Inherited cancers: prostate cancer

Most prostate cancers aren’t caused by inherited cancer genes and most men who get prostate cancer don’t have a family history of it. But sometimes prostate cancer can run in families.

In general, the more men in a family who’ve been diagnosed with prostate cancer, the younger they were diagnosed and the more closely related they are, the more likely it is there is a family link. Your GP can talk to you about your family history.

Your GP can also help you look for the signs and symptoms of prostate cancer. They will discuss whether or not you would benefit from having a PSA test, a blood test used to check for problems in the prostate, or a digital rectal examination (DRE) to check the prostate.

Scientists are researching ways of testing men to find out if they are at a higher risk of developing prostate cancer. But there is not a test in the UK at the moment.

Family history and prostate cancer risk

Most prostate cancers aren’t caused by inherited cancer genes and most men who get prostate cancer don’t have a family history of it.

If you have just one relative who developed prostate cancer at an older age, your risk is unlikely to be very different from other men the same age as you. But prostate cancer can sometimes run in families.

In general, the chance of there being a family link is greater when:

  • a number of family members have been diagnosed with prostate cancer
  • the family members were diagnosed at a young age
  • the family members are closely related.

You might be at increased risk if you have:

  • one first-degree relative who developed prostate cancer at or under the age of 60 (first-degree relatives are your father, brothers, or sons)
  • two or more close relatives on the same side of the family who developed prostate cancer (a close relative is a first-degree relative or a second-degree relative, such as a grandfather, grandson, uncle and nephew).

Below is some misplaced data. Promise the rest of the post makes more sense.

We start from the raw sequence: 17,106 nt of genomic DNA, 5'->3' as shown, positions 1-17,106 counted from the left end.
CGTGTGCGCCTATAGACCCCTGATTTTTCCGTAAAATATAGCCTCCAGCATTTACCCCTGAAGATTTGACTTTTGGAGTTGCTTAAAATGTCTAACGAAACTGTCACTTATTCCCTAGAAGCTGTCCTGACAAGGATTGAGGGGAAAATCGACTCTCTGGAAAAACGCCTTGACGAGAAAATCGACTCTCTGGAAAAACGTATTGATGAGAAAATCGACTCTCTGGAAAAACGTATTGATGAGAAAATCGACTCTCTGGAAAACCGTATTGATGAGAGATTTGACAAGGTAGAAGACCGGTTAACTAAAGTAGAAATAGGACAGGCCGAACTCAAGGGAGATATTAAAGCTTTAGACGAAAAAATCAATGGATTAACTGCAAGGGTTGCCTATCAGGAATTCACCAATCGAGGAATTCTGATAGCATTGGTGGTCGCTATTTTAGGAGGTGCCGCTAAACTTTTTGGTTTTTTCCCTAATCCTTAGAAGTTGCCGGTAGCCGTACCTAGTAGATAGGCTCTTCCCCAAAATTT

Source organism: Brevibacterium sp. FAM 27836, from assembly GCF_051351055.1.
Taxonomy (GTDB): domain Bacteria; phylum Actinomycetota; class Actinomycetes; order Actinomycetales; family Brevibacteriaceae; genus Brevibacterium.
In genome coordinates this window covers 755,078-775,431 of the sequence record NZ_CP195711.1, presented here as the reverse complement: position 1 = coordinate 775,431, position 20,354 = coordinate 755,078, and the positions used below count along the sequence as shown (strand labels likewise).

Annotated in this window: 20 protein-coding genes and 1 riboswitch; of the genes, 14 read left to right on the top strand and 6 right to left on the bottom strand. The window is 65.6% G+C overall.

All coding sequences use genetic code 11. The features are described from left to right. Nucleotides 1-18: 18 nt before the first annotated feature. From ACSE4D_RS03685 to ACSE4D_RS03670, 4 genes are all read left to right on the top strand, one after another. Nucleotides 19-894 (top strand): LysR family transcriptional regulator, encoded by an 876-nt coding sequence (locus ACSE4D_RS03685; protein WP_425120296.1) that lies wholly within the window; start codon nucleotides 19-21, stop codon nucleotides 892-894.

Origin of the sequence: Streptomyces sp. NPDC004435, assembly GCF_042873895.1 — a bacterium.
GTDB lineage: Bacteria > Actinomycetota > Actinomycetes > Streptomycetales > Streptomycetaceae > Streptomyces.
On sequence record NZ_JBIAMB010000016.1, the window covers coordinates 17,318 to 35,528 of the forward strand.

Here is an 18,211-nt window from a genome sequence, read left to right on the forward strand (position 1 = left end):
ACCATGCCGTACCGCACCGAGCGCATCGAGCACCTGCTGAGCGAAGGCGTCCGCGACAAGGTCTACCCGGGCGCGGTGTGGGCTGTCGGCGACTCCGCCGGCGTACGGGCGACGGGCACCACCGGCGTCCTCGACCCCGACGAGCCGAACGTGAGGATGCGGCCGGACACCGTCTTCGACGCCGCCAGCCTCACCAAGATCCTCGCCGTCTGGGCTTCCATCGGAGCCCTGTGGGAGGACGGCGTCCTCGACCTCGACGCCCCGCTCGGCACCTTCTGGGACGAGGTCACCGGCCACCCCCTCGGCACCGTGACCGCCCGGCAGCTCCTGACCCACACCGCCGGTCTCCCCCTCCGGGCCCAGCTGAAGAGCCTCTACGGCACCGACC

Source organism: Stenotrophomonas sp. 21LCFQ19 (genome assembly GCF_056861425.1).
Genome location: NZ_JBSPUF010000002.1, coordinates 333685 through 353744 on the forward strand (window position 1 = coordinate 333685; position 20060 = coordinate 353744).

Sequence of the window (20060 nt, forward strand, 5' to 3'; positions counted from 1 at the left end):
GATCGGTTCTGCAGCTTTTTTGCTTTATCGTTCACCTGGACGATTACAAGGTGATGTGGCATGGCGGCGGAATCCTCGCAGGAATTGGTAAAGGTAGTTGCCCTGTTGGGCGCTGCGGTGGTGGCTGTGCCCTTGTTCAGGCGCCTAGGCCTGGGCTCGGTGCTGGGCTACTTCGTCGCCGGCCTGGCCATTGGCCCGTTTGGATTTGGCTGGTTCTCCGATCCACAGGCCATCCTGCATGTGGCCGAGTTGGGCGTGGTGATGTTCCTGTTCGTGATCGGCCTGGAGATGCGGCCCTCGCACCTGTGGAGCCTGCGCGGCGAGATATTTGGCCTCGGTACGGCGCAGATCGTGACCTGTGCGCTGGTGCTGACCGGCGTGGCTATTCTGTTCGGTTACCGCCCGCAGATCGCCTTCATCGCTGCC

Inherited genes and prostate cancer

Experts think that less than 1 in 10 prostate cancers are linked to inherited genes. There isn’t one specific ‘prostate cancer gene’ that explains most of the cases of hereditary prostate cancer. Instead, it is thought that changes (alterations) in several genes may be involved. Each alteration only has a very small effect on a man’s risk.

But men who have inherited several of these genetic alterations may have an increased risk of prostate cancer. Scientists are trying to develop a test that could identify men who are at a higher risk of this cancer. But a test isn’t available in the UK yet.

In a small number of men, prostate cancer is linked to alterations in the BRCA1 or, more often, the BRCA2 gene. These alterations are also linked to some breast and ovarian cancers. If you have a relative with prostate cancer and there is also a strong history of breast or ovarian cancer on the same side of the family, this may be due to an alteration in these genes.

However, most families with a strong history of prostate cancer don’t have alterations in the BRCA1 or BRCA2 genes.